Like the logo above says, Lesson Planet is a great search engine for teachers. There are lesson plans (over 150,000 of them), worksheets (75,000), state standards, and more. And these materials cover grades K-12, and topics in the core subjects (math, language arts, science, social studies) and a multitude of other subjects (art and music, health and nutrition, geography, research, education)
I found some interesting stuff in here, but I've never been an education major, and most of the standards-based stuff is distracting or confusing to me. I think this would be a fantastic site for teachers. I think it could be a great site for homeschool moms with a teaching background. And I think it could be a great site for people teaching in a co-op setting.
Seeing as I don't fit any of those, and seeing as I don't tend towards a lot of worksheets... well, I don't feel qualified to say much at all about this site and its merits.
There is, however, a homeschooler section, run by Kristin Kindoll, that does seem to offer a more easily understood (by non eduction major me) way of accessing the site. She posts articles and links to her favorite lesson plans. I found by going through this homeschooling section I was able to find materials I could adapt to my school.
For example, in March (there is an archive of past articles) she posted an article on Hans Christian Andersen. This consists of a few paragraphs about Andersen, and links to four lesson plans:
- Hans Christian Andersen Fairy Tales -- this lesson plan includes a fair amount of background information, and has you go through five Andersen stories with discussion questions and activity suggestions. This is a lesson plan that I do find helpful, and we are using it.
- Fairy Tale Journey -- this lesson plan is bare-bones, and has the kids listen to a fairy tale and then write one starring themselves. I don't find this one to be even remotely useful to me.
- Denmark, the Landscapes -- this lesson is very classroom oriented, and filled with all kinds of things like writing imaginary travel journals. While I love the idea of studying Denmark in conjunction with a study of Anderson, this particular plan is not something that I find useful.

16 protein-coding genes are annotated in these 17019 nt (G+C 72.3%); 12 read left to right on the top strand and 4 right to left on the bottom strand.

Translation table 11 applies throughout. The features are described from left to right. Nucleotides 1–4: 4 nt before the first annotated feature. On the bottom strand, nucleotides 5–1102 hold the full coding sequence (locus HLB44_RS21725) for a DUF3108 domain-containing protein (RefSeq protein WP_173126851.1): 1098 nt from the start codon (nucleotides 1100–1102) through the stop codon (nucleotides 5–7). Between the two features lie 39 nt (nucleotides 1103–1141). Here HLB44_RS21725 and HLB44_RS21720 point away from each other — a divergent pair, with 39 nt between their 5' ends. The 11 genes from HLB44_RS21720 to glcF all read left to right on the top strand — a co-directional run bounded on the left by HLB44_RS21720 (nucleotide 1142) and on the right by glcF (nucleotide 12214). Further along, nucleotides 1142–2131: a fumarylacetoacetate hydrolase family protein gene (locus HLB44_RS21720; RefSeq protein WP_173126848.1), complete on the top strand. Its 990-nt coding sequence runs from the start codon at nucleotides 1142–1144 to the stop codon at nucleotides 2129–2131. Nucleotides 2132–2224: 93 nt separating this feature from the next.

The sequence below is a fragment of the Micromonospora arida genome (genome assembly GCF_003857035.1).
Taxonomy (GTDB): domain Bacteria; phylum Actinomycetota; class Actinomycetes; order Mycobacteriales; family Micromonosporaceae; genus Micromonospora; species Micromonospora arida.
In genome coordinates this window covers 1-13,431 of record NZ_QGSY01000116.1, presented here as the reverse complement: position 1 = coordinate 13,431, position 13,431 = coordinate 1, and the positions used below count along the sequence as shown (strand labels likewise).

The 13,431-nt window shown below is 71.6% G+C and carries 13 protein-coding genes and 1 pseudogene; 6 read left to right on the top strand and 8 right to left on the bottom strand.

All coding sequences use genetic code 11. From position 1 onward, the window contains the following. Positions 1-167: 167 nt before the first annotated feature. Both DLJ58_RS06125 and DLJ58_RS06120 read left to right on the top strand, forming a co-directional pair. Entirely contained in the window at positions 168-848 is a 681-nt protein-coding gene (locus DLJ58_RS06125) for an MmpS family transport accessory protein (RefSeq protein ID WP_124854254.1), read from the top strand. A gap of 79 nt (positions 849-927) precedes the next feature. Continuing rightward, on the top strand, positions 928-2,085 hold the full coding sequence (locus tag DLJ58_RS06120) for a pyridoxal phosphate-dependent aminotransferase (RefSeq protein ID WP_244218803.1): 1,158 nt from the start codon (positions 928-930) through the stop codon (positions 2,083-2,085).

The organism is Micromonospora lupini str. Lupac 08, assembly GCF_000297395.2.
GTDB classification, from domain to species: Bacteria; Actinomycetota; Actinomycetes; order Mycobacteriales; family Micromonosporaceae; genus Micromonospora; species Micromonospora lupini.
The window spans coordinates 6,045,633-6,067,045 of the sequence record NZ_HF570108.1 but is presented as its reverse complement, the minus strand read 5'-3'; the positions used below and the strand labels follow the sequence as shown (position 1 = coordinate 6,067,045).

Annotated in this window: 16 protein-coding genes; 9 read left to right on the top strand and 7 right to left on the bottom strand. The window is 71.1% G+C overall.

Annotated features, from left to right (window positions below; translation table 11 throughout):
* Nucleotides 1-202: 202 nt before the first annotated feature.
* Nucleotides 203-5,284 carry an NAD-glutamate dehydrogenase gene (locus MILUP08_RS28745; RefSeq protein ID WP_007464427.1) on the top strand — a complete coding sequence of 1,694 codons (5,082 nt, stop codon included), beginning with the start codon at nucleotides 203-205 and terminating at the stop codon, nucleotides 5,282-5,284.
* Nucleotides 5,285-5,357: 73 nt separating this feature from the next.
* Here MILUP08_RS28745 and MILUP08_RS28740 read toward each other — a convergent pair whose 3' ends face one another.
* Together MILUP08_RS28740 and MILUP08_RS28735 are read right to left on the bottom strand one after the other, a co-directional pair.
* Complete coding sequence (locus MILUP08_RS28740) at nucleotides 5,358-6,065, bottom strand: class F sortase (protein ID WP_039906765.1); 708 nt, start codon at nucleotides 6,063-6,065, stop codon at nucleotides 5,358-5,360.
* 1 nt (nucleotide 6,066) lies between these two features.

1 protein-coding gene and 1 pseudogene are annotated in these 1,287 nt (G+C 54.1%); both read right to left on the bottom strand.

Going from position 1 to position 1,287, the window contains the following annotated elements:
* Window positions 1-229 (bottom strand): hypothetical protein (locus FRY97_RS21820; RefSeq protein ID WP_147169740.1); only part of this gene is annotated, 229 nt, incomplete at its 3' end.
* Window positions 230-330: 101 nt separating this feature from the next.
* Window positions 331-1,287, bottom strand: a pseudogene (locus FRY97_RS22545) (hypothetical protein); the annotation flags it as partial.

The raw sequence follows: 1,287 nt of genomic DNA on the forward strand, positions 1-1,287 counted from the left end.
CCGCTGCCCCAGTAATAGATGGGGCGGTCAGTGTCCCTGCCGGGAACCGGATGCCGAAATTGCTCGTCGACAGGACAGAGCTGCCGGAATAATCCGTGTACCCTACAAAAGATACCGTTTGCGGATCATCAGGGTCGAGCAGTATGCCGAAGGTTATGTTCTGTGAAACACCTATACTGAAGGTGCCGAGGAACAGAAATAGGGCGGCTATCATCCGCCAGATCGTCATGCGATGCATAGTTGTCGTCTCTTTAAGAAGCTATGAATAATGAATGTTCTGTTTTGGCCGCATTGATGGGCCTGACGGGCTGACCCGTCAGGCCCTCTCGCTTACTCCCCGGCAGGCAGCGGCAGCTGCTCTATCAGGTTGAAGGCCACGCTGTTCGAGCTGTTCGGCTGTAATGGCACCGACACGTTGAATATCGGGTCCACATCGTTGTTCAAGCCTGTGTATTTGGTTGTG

- The Ugly Duckling, a Discussion of Human Rights -- this is a straightforward lesson plan that mostly involves reading the story and discussing it. I could see where something like this might have helped me when I was just starting out, but at this point, I can hold discussions about literature with my kids without the aid of discussion questions like "Have other children ever laughed at you?" being suggested to me.
From the things I looked at in the homeschool section of Lesson Planet, I think the above is representative. There would be good background information in Kristin's article, and probably about one in four of the suggested lesson plans would be one I thought I could use with some tweaking. And maybe another one in four would give me an idea that I could use to create my own lesson.
One problem though is that I counted a total of 31 articles in the homeschooling section, and not all of those are exactly lesson plans. So you are kind of limited at this point in how useful this section can be. One thing I noticed in working through the article archives, though, is that I could create a civics plan from what is presented here -- there are four articles on democracy. And there is an article on CSI Lesson Plans that is intriguing. There's an article on Treasure Island, and one on Mark Twain. Weather is covered, as are Earthquakes, and Magnetism. So a lot of the articles do appeal to me. But still, this is not a service I'd pay for at this point in life.
It is not a good fit for me. But it might be for you. They do offer a free 10 day trial, so if what I wrote intrigues you, please go check it out. Membership is $39.95 per year.
And you can check out what my fellow crewmates have to say about Lesson Planet, both the speech program and their games, at:
Any questions? I'd love to know what you would want to know in deciding whether or not this is something you want to purchase.
Disclaimer: As part of the TOS Homeschool Review Crew, I did receive member access to the Lesson Planet website for free. The fact that I received complimentary products does not guarantee a favorable review. It does guarantee a review. A fair review. But I am not going to praise something unless I think it deserves the praise. If I don't like it, you'll hear that. And hopefully with enough detail as to why so you can decide for yourself if what I hate about it makes it perfect for your family. For more about my take on reviews, visit my blog post here.